UTFacultiesEEMCSNewsInterplay of electronics and photonics for next generation quantum devices

Interplay of electronics and photonics for next generation quantum devices UT leads ONCHIPS programme

For building quantum computers, making use of both electronics and photonics – technology that works with light – on one and the same chip, is promising. Thanks to silicon technology that we know well from today’s electronic devices, quantum devices could be better protected from influences from the outside world. Another advantage is that they can be scaled up to larger systems. Unfortunately, light and silicon are not the best friends. That is, unless you add germanium to it, in a fully new hexagonal crystal structure. In that case, electronic and photonic quantum bits can indeed be combined. The new European research project ONCHIPS, led by the University of Twente (MESA+/QUANT) in The Netherlands, will work on this ‘best of both worlds’ technology.

Making predictions about the best manufacturing technology for quantum computers is not easy: all approaches have their pro’s and con’s. Some of the quantum bits, qubits, are quite large, need extreme cooling and are very sensitive to their surroundings: there’s only a short time in which you can benefit from their specific quantum properties. Others are more robust and less sensitive to disturbances, but can’t easily be upscaled to hundreds or even thousands of qubits. What you, in fact, would like to do, is benefit from the industrial scale and highly standardized processes used for ‘regular’ semiconductor chips (CMOS). In the combination of silicon and germanium, recently invented, many of the advantages potentially may come together on one chip. This material, having a particular hexagonal crystal structure, was named breakthrough of 2020 by Physics World. The inventors of the material, of the Technical University of Eindhoven in The Netherlands, are a member of the new ONCHIPS consortium.

Energy levels

The hexagonal structure of silicon-germanium has a major advantage: it enables silicon to send and absorb light. In this way, photons can be coupled to electrons that owe their quantum qualities to their ‘spin’: the direction in which they toll around their own axis. This opens whole new possibilities, for example in combining the superior quantum transport properties of photons and the local quantum calculation power of electrons. And all this on the same CMOS electronics chip. One of the problems still to be solved is that creating the hexagonal structure has to be done in an easier way than is feasible right now. What silicon on its own can’t do, and the combination of silicon and germanium can, is associated with the ‘direct band gap’ that is created in this way. An electron can directly cross a barrier between two energy levels, and send out a photon by doing so. Silicon in itself does not have this direct ‘crossing’: the energy levels are not directly above each other, so silicon in itself is not a good light source.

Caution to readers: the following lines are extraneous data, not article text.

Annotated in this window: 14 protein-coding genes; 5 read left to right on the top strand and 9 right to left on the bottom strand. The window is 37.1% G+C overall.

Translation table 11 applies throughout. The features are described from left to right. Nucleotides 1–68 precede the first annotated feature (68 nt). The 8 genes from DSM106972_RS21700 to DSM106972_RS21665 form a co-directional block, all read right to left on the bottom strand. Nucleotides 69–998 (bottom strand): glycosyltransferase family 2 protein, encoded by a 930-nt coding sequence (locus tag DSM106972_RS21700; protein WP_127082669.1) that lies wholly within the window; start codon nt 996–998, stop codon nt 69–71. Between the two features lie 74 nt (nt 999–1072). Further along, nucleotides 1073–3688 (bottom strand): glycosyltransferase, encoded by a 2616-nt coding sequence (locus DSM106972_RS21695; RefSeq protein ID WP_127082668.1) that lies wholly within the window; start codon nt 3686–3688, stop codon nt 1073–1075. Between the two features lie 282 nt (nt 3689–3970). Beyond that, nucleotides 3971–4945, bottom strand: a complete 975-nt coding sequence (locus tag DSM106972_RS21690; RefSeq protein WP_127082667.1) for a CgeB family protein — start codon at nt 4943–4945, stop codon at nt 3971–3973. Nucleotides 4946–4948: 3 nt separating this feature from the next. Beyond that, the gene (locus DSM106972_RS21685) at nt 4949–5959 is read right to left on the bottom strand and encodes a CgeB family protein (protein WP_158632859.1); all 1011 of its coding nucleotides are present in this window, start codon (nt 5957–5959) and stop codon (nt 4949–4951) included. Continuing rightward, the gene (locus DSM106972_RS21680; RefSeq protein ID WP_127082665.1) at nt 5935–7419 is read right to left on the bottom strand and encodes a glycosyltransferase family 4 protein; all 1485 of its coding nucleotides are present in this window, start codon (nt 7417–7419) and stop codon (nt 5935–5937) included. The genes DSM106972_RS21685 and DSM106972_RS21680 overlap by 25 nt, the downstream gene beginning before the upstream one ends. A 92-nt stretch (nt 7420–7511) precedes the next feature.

Energy levels, bands, at which an electron can exist. The conduction band is responsible for conducting electric current. Inbetween the conduction band and the valence band, there are forbidden energy levels - the so-called band gap. An electron may cross this bandgap, releasing a photon, in the case of the direct band gap (left). In the situation on the right, the electron can't simply cross because of the indirect band gap.

New materials, new building blocks

The ‘best of both worlds’ approach may lead to exciting new perspectives in quantum computing, although it is still a challenging task, project leader Professor Floris Zwanenburg says. “Each of our ideas have never been realized in this way. The ambition is understanding more about the best conditions for crystal growth. Furthermore, we have to create the first spin qubits and shape interfaces of these spin qubits and photons. Thorough understanding of the germanium silicon crystal structure is key.” And all that with the future integration of electronics and photonics in mind, on one and the same silicon platform. Zwanenburg leads the ONCHIPS consortium as a member of the Center for Quantum Nanotechnology Twente (QUANT), which is part of the MESA+ Institute of the University of Twente.

Germanium 'revisited'

Historically speaking, it is interesting that germanium could be the key to new roads in quantum computing. The very first transistor, invented by Bardeen, Brattain and Shockley in 1947, was made of germanium. The first chips, in the 1960s, already used silicon. Today we carry billions of transistors with us in our smartphones: silicon became the basis of extreme miniaturization. But in other advanced materials, like germanene, germanium is making its comeback.

Partners in this new European programme, next to the University of Twente are TU Eindhoven, TU München (Germany), Centre National de la Recherche Scientifique (CNRS, France), Dutch company Single Quantum, Universität Konstanz (Germany) and Budapest University of Technology and Economics (Hungary). 

ir. W.R. van der Veen (Wiebe)
Press relations (available Mon-Fri)